Audiograms were obtained prior to the start of each chemotherapy cycle, every 6 months from one to three years after the completion of chemotherapy and yearly thereafter. Laboratory studies to evaluate liver, kidney and endocrinologic function as well as MRI were obtained serially according to study protocol. Neurocognitive testing utilizing age-appropriate Wechsler Scales was obtained within 6 months of diagnosis and at one, two and three years after the completion of chemotherapy.

The study was approved by institutional review boards at the participating institutions and conducted in accordance with the Declaration of Helsinki. All patients or their legal guardians provided written informed consent and age-appropriate assent was obtained. ClinicalTrials.gov identifier: NCT00031590.

Statistical Analysis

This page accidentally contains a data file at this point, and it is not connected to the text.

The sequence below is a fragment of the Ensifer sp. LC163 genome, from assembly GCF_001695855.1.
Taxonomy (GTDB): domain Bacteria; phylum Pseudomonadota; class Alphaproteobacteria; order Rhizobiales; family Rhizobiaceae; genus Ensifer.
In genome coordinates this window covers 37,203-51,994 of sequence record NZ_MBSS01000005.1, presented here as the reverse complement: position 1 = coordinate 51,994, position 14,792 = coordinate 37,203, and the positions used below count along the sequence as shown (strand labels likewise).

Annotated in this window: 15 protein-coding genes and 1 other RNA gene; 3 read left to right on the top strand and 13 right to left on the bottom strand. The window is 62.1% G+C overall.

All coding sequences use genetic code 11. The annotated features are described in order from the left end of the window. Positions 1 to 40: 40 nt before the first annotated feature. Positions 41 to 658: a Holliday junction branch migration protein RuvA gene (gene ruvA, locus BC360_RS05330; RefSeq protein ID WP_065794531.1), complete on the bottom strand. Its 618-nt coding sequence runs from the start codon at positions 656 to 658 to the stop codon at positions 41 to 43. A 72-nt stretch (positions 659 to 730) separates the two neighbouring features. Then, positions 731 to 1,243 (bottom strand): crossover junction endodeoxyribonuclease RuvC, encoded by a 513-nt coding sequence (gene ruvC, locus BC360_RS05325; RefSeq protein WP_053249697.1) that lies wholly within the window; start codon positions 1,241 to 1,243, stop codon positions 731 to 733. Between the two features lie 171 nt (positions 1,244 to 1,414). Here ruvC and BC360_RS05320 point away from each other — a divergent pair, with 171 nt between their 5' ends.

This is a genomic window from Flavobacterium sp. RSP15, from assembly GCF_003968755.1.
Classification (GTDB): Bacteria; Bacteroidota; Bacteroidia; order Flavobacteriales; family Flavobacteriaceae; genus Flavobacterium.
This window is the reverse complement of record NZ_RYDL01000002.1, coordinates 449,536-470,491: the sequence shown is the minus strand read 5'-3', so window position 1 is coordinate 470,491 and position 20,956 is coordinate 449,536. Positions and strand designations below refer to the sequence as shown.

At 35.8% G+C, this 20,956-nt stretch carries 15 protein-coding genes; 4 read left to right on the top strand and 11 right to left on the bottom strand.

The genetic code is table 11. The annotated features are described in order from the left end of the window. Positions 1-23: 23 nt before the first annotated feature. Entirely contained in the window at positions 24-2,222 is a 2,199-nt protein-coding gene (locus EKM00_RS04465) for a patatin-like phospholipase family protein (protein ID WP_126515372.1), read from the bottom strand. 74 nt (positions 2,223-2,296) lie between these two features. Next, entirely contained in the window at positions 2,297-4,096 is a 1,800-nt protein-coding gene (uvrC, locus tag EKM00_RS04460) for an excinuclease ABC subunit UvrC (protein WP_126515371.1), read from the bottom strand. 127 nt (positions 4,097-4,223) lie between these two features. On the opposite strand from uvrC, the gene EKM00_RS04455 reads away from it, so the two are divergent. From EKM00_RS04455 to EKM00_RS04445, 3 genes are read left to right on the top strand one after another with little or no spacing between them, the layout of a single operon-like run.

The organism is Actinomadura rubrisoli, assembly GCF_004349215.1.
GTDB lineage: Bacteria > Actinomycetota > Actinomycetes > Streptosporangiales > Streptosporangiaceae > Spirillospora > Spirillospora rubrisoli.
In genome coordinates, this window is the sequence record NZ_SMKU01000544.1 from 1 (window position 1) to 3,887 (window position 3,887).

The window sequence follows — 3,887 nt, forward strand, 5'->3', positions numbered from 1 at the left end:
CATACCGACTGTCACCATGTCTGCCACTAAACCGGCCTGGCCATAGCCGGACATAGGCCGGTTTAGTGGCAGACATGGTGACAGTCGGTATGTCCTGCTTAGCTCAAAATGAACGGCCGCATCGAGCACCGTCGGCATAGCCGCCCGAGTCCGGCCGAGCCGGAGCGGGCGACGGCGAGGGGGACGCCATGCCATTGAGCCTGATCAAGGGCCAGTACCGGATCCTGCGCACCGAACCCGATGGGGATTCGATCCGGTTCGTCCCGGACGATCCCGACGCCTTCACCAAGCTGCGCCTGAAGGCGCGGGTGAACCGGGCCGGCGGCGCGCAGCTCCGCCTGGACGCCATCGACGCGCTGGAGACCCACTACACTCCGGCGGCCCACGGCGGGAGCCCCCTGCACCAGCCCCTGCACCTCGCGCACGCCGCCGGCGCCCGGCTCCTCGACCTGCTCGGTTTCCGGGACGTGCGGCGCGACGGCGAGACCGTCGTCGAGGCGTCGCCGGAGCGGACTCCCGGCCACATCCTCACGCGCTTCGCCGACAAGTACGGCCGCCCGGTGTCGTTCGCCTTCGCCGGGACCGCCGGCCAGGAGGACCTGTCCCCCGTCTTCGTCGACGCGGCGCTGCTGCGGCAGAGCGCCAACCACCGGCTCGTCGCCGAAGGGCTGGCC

The target accrual of the study was 50 patients over 3 years, assuming that 15% represents an acceptable difference in relapse-free survival between the study and the standard survival rate of 86 ± 4% at 3 years in CCG 9892 (12). With a sample size of 50, 11 events would represent relapse-free survival of 78% with a 90% confidence interval (CI) of 70.8% - 85.8%. Stopping rules were designed to close accrual if local relapses, exoprimary relapses or toxicity of the protocol exceeded those reported in CCG 9892 (12). Relapse-free survival (RFS) was defined as the time to first disease progression, disease recurrence, death from any cause, or occurrence of a subsequent malignant neoplasm. Overall survival (OS) was defined as time to death from any cause. Time to first relapse was defined as the time from diagnosis to the time of tumor relapse as previously defined. RFS and OS and were calculated using the methods of Kaplan and Meier.